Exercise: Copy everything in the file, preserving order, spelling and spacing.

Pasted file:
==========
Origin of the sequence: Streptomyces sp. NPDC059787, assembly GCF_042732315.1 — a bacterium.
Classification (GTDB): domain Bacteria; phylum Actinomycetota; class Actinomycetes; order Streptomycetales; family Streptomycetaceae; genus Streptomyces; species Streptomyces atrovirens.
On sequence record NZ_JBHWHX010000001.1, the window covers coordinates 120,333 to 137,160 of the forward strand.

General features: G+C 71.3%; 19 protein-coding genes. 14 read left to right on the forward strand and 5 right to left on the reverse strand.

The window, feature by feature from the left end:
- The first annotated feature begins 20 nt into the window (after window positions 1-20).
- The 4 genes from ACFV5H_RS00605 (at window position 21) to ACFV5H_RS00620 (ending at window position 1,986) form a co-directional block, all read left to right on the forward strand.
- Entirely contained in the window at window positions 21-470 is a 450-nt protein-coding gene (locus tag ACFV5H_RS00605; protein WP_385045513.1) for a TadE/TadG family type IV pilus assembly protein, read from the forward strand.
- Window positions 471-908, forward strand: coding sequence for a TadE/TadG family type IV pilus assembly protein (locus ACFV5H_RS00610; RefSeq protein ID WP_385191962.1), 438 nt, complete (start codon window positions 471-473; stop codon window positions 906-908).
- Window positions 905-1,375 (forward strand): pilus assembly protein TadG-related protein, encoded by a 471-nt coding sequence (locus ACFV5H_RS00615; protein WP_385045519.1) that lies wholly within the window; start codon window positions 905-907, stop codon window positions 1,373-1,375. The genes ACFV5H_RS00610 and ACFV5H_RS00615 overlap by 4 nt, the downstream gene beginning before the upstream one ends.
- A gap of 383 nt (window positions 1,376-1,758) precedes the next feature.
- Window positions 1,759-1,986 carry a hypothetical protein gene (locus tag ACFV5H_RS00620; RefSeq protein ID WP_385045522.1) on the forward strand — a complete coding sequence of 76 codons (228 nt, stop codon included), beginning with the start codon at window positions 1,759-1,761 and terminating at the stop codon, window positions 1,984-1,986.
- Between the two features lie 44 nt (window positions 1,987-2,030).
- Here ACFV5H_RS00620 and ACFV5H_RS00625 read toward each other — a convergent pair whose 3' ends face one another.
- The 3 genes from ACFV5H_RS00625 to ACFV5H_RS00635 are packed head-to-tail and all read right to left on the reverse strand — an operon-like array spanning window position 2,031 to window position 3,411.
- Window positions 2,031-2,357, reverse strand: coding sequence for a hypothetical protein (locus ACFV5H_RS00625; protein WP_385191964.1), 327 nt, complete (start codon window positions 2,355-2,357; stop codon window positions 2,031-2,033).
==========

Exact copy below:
Origin of the sequence: Streptomyces sp. NPDC059787, assembly GCF_042732315.1 — a bacterium.
Classification (GTDB): domain Bacteria; phylum Actinomycetota; class Actinomycetes; order Streptomycetales; family Streptomycetaceae; genus Streptomyces; species Streptomyces atrovirens.
On sequence record NZ_JBHWHX010000001.1, the window covers coordinates 120,333 to 137,160 of the forward strand.

General features: G+C 71.3%; 19 protein-coding genes. 14 read left to right on the forward strand and 5 right to left on the reverse strand.

The window, feature by feature from the left end:
- The first annotated feature begins 20 nt into the window (after window positions 1-20).
- The 4 genes from ACFV5H_RS00605 (at window position 21) to ACFV5H_RS00620 (ending at window position 1,986) form a co-directional block, all read left to right on the forward strand.
- Entirely contained in the window at window positions 21-470 is a 450-nt protein-coding gene (locus tag ACFV5H_RS00605; protein WP_385045513.1) for a TadE/TadG family type IV pilus assembly protein, read from the forward strand.
- Window positions 471-908, forward strand: coding sequence for a TadE/TadG family type IV pilus assembly protein (locus ACFV5H_RS00610; RefSeq protein ID WP_385191962.1), 438 nt, complete (start codon window positions 471-473; stop codon window positions 906-908).
- Window positions 905-1,375 (forward strand): pilus assembly protein TadG-related protein, encoded by a 471-nt coding sequence (locus ACFV5H_RS00615; protein WP_385045519.1) that lies wholly within the window; start codon window positions 905-907, stop codon window positions 1,373-1,375. The genes ACFV5H_RS00610 and ACFV5H_RS00615 overlap by 4 nt, the downstream gene beginning before the upstream one ends.
- A gap of 383 nt (window positions 1,376-1,758) precedes the next feature.
- Window positions 1,759-1,986 carry a hypothetical protein gene (locus tag ACFV5H_RS00620; RefSeq protein ID WP_385045522.1) on the forward strand — a complete coding sequence of 76 codons (228 nt, stop codon included), beginning with the start codon at window positions 1,759-1,761 and terminating at the stop codon, window positions 1,984-1,986.
- Between the two features lie 44 nt (window positions 1,987-2,030).
- Here ACFV5H_RS00620 and ACFV5H_RS00625 read toward each other — a convergent pair whose 3' ends face one another.
- The 3 genes from ACFV5H_RS00625 to ACFV5H_RS00635 are packed head-to-tail and all read right to left on the reverse strand — an operon-like array spanning window position 2,031 to window position 3,411.
- Window positions 2,031-2,357, reverse strand: coding sequence for a hypothetical protein (locus ACFV5H_RS00625; protein WP_385191964.1), 327 nt, complete (start codon window positions 2,355-2,357; stop codon window positions 2,031-2,033).